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5. rg0p on March 20, 2013 12:26 PM writes...


From a practical standpoint, I have to agree with sciencegeist... However, from a philosophic view, physics as a science is more fundamental and can be applied towards understanding of all other sciences. Hence one with deep understanding of physics is able to, or at least at least attempts to apply its principles to solve problems in other fields of science.

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6. watcher on March 20, 2013 12:48 PM writes...

I have just finised reading "Cathedrals of Science". In many cases, it is clearly demonstrated in this treatment that progress is often made by those who understand a problem in one area that can be approached by progress already made in another. When "standing on the shoulder's for giants", it's important to recognize that the giants can oftn be found from different disciplines.

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7. Anon on March 20, 2013 12:57 PM writes...

Problems solved with interdisciplinary individuals/groups happen because that person is genuinely curious (a luxury many of us can no longer afford in this job environment) and ends up helping to solve a problem based on their outlook. I do not believe this is something you can force. Bringing in a statistician to trouble shoot a western blot doesn't make sense...

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8. luigi on March 20, 2013 1:08 PM writes...

Sounds like most of the EU inter country collaborations - 10-11 labs "collaborating" on problems they can con the Brussel-heads to pay for

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9. Boo on March 20, 2013 1:36 PM writes...

I second Anon's comment (#7) that problems "solved with interdisciplinary individuals/groups happen because that person is genuinely curious." I've been witness to any number of extremely expensive interdisciplinary Centers for This and That where there has been next to zero actual interdisciplinary collaboration. Sticking an X-Ray crystallography lab next to a gene expression lab next to a fluid dynamics lab, all in a building with whiteboards in the halls and open floor plans is not the recipe for success, but we keep spending millions on that kind of thing.

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10. DCRogers on March 20, 2013 3:00 PM writes...

Let me speak up for interdisciplinary science. While it's not a "magic sauce", I support funding aimed at the border-regions, as they tend to be given the cold shoulder from funding sources in the core areas.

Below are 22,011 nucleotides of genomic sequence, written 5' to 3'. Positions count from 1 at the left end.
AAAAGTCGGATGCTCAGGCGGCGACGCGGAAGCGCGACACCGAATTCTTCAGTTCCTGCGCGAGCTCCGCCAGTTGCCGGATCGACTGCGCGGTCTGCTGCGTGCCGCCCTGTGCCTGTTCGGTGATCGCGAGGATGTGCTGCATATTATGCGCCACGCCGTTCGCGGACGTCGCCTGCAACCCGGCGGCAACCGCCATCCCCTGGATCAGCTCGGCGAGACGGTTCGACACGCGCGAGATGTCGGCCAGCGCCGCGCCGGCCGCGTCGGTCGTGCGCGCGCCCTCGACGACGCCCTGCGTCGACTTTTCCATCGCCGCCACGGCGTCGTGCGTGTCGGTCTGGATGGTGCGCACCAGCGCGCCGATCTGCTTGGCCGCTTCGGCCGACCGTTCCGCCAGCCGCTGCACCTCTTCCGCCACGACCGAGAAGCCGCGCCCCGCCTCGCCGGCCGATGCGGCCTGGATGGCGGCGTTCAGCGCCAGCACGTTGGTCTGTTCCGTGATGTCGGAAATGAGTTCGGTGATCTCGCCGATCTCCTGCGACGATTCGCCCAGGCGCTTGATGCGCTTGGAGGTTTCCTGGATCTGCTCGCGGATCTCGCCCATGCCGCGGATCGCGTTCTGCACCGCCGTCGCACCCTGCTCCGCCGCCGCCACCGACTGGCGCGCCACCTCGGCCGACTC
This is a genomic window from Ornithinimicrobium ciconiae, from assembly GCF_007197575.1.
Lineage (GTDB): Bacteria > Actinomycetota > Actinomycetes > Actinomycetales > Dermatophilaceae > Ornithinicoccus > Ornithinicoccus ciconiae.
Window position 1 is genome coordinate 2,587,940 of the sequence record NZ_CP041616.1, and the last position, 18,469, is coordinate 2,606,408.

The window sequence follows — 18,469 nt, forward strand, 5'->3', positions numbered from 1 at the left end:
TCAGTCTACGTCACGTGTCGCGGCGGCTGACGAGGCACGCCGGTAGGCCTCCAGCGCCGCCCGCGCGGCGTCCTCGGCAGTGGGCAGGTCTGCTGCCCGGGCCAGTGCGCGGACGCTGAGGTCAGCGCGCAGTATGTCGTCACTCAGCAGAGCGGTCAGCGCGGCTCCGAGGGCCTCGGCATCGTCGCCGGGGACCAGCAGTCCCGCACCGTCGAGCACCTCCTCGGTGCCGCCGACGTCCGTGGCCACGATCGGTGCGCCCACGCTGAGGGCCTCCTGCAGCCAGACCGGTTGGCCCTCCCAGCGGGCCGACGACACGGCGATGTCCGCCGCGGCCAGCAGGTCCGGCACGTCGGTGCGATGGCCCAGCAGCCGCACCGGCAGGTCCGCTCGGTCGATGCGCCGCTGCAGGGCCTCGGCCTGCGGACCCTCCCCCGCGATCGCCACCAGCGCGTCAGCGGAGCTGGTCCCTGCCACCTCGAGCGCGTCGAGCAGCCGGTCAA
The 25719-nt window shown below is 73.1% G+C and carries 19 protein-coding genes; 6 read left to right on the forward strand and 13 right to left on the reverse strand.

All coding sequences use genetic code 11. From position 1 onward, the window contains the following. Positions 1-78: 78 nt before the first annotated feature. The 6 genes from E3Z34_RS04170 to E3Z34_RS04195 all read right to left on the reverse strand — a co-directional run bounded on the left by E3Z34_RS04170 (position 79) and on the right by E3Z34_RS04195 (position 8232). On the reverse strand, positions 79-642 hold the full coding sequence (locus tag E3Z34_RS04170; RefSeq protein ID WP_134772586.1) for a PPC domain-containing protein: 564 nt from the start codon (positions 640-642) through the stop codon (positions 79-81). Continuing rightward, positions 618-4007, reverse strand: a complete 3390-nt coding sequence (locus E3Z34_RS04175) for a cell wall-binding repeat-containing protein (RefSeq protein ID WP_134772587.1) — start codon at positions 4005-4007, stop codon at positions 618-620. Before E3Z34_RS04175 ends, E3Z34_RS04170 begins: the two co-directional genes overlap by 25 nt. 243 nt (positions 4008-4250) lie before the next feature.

As an example, my Ph.D. was considered "cross-disciplinary" as we were working on using artificial intelligence methods to solve problems in chemistry. The chemists thought us odd because our lab didn't smell: we couldn't be chemists; the comp sci folks thought us odd because we didn't care about *what* method worked, just that it worked.

As for funding, if it hadn't been for ARPA (not DARPA -- long time ago!), neither the field of computer science or chemistry would have provided a single sou of funds for us wackos.

(And as for whether computational chemistry has since provided any "magic sauce", some in chemistry might be more inclined to label our output as "toxic waste"... as for computer scientists, they still just ignore us. Oh well... plus ça change, plus c'est la même chose...)

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11. esims on March 20, 2013 4:01 PM writes...

let's be honest biology is a highly descriptive science lacking a lot of important information (just think about biochemical pathways & cell signaling posters): when do proteins interact & how fast, concentration inside the cell, substrates, binding partners, localization, PTMs, turnover, ...

In the next years biology has to move into some kind of quantitative direction both to make half way sense of the data that we already have and to get better & more reliable data. Therefore you need extensive physics, chemistry, and even more importantly mathematical modeling. Unfortunately biological training normally lacks those skills and it can take some time to explain somebody, who has no clue about the matter, e.g. what model you want ...

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12. Curious Wavefunction on March 20, 2013 4:08 PM writes...

I find it kind of strange that this question is being even contemplated in the year 2013. Almost every field is now interdisciplinary except perhaps for pure mathematics, and even there people are debating the use of "computer proofs". If I randomly pick a professor in any physics, chemistry, biology or computer science department across the country, chances are that he or she is using some "non-classical" tools borrowed from other disciplines. 99% of us are already interdisciplinary scientists.

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13. Esteban on March 20, 2013 6:33 PM writes...

@rg0p: I think you've nailed it. An even more fundamental discipline is mathematics. Mathematicians have contributed to understanding in other fields, most notably physics, but it's doubtful there are many, if any, examples of non-mathematicians contributing meaningfully to mathematics.

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14. alf on March 20, 2013 6:47 PM writes...

CW: I think your answer helps to explain the question. Perhaps Prof. Leggett thinks that grant proposals now give too much weight to interdisciplinary team approaches at the potential expense of the proposal quality. Perhaps single discipline approaches are now under appreciated?